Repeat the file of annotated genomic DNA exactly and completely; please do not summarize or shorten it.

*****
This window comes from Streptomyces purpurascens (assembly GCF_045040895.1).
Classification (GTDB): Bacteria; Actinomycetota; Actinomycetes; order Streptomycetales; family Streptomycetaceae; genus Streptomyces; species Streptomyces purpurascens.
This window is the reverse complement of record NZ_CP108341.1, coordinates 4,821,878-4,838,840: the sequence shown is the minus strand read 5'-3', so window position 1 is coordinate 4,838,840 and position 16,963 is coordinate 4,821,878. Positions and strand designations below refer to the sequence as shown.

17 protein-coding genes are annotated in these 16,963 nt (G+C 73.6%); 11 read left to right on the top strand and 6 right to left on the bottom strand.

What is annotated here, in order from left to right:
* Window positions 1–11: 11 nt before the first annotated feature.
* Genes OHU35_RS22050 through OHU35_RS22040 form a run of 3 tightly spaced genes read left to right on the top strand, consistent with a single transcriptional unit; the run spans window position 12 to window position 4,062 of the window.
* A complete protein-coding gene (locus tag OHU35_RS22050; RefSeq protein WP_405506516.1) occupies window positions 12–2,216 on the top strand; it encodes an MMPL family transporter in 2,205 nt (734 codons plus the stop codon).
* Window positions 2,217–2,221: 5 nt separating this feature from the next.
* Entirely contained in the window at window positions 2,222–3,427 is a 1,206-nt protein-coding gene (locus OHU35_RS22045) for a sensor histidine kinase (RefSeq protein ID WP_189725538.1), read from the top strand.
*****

This window comes from Streptomyces purpurascens (assembly GCF_045040895.1).
Classification (GTDB): Bacteria; Actinomycetota; Actinomycetes; order Streptomycetales; family Streptomycetaceae; genus Streptomyces; species Streptomyces purpurascens.
This window is the reverse complement of record NZ_CP108341.1, coordinates 4,821,878-4,838,840: the sequence shown is the minus strand read 5'-3', so window position 1 is coordinate 4,838,840 and position 16,963 is coordinate 4,821,878. Positions and strand designations below refer to the sequence as shown.

17 protein-coding genes are annotated in these 16,963 nt (G+C 73.6%); 11 read left to right on the top strand and 6 right to left on the bottom strand.

What is annotated here, in order from left to right:
* Window positions 1–11: 11 nt before the first annotated feature.
* Genes OHU35_RS22050 through OHU35_RS22040 form a run of 3 tightly spaced genes read left to right on the top strand, consistent with a single transcriptional unit; the run spans window position 12 to window position 4,062 of the window.
* A complete protein-coding gene (locus tag OHU35_RS22050; RefSeq protein WP_405506516.1) occupies window positions 12–2,216 on the top strand; it encodes an MMPL family transporter in 2,205 nt (734 codons plus the stop codon).
* Window positions 2,217–2,221: 5 nt separating this feature from the next.
* Entirely contained in the window at window positions 2,222–3,427 is a 1,206-nt protein-coding gene (locus OHU35_RS22045) for a sensor histidine kinase (RefSeq protein ID WP_189725538.1), read from the top strand.